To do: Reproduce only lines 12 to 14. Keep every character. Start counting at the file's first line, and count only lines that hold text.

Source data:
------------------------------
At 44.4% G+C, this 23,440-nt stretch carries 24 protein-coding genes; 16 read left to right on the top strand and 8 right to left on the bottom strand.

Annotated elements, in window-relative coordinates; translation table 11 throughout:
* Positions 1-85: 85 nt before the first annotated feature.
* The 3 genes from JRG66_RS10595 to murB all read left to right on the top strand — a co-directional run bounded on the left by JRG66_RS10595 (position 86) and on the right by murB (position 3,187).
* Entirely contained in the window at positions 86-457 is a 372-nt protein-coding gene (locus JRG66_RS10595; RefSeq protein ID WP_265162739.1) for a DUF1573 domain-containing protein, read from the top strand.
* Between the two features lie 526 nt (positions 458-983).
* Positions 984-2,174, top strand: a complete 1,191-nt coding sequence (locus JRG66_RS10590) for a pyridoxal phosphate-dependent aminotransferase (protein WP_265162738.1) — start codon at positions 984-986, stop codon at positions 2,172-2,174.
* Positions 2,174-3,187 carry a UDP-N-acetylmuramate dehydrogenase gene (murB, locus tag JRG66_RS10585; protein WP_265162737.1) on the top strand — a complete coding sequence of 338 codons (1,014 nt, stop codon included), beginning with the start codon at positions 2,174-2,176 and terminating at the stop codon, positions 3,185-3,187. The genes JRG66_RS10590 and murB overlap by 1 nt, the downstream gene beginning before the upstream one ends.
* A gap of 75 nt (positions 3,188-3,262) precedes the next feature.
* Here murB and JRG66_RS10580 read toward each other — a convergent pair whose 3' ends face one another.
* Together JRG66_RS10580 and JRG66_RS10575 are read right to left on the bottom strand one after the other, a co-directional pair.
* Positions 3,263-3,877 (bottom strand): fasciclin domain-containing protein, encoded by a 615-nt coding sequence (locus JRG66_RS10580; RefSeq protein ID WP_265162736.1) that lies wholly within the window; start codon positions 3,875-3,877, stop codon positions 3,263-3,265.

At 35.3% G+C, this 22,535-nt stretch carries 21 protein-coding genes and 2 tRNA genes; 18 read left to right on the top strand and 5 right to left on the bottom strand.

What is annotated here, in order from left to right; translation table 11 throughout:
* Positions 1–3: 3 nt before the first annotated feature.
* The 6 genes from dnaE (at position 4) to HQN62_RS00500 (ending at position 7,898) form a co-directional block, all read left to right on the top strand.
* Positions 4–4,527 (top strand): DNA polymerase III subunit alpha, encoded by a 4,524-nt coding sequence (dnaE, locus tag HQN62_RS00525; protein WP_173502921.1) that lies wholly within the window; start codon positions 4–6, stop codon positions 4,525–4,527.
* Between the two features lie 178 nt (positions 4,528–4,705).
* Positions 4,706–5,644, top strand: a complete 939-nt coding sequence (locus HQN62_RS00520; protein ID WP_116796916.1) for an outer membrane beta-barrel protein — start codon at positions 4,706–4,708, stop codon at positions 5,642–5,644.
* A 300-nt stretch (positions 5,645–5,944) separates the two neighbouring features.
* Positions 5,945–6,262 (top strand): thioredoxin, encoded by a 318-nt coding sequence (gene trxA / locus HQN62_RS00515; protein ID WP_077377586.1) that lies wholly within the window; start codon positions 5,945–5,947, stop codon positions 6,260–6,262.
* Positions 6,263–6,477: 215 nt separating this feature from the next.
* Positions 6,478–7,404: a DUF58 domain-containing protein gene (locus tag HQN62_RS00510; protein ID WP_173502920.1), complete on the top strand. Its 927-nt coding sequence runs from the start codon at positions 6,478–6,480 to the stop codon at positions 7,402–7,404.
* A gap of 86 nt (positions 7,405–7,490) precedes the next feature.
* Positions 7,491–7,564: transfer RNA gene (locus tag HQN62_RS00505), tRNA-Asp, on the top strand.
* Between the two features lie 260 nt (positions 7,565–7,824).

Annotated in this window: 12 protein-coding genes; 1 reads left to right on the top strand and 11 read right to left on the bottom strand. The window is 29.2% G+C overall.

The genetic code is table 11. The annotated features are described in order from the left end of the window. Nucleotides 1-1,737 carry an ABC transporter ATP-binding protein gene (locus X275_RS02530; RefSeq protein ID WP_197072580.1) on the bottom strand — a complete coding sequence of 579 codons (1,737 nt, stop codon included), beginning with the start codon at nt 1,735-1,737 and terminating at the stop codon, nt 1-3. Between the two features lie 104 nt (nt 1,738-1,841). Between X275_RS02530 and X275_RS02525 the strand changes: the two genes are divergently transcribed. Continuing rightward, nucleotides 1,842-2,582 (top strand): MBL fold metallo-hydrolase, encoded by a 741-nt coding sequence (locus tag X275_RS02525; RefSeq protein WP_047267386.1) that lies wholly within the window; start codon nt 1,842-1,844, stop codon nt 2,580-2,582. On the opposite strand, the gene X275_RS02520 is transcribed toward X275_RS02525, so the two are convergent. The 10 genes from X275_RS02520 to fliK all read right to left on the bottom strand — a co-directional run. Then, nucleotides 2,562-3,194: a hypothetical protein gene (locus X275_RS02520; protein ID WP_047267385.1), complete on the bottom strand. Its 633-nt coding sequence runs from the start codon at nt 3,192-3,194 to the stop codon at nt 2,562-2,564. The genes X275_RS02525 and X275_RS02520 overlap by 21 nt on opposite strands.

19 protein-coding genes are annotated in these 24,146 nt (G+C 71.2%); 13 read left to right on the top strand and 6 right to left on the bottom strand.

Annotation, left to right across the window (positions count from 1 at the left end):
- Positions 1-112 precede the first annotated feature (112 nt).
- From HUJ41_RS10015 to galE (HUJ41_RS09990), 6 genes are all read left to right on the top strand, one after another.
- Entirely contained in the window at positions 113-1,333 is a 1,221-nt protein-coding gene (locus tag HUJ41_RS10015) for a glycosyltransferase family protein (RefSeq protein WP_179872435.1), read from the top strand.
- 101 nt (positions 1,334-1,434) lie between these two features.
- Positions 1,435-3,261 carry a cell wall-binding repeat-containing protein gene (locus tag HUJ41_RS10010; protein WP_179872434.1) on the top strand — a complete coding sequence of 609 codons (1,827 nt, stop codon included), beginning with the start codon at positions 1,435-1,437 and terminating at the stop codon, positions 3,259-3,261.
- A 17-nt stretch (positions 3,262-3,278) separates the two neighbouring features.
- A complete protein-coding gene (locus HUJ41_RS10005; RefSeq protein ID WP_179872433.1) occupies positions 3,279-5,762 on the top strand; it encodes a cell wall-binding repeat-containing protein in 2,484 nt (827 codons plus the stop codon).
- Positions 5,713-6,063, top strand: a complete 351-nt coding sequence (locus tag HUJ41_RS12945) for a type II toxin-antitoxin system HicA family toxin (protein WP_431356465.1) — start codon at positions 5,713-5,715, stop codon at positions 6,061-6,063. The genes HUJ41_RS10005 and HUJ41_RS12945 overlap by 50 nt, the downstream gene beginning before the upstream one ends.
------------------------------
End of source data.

* Positions 3,263-3,877 (bottom strand): fasciclin domain-containing protein, encoded by a 615-nt coding sequence (locus JRG66_RS10580; RefSeq protein ID WP_265162736.1) that lies wholly within the window; start codon positions 3,875-3,877, stop codon positions 3,263-3,265.

At 35.3% G+C, this 22,535-nt stretch carries 21 protein-coding genes and 2 tRNA genes; 18 read left to right on the top strand and 5 right to left on the bottom strand.

What is annotated here, in order from left to right; translation table 11 throughout: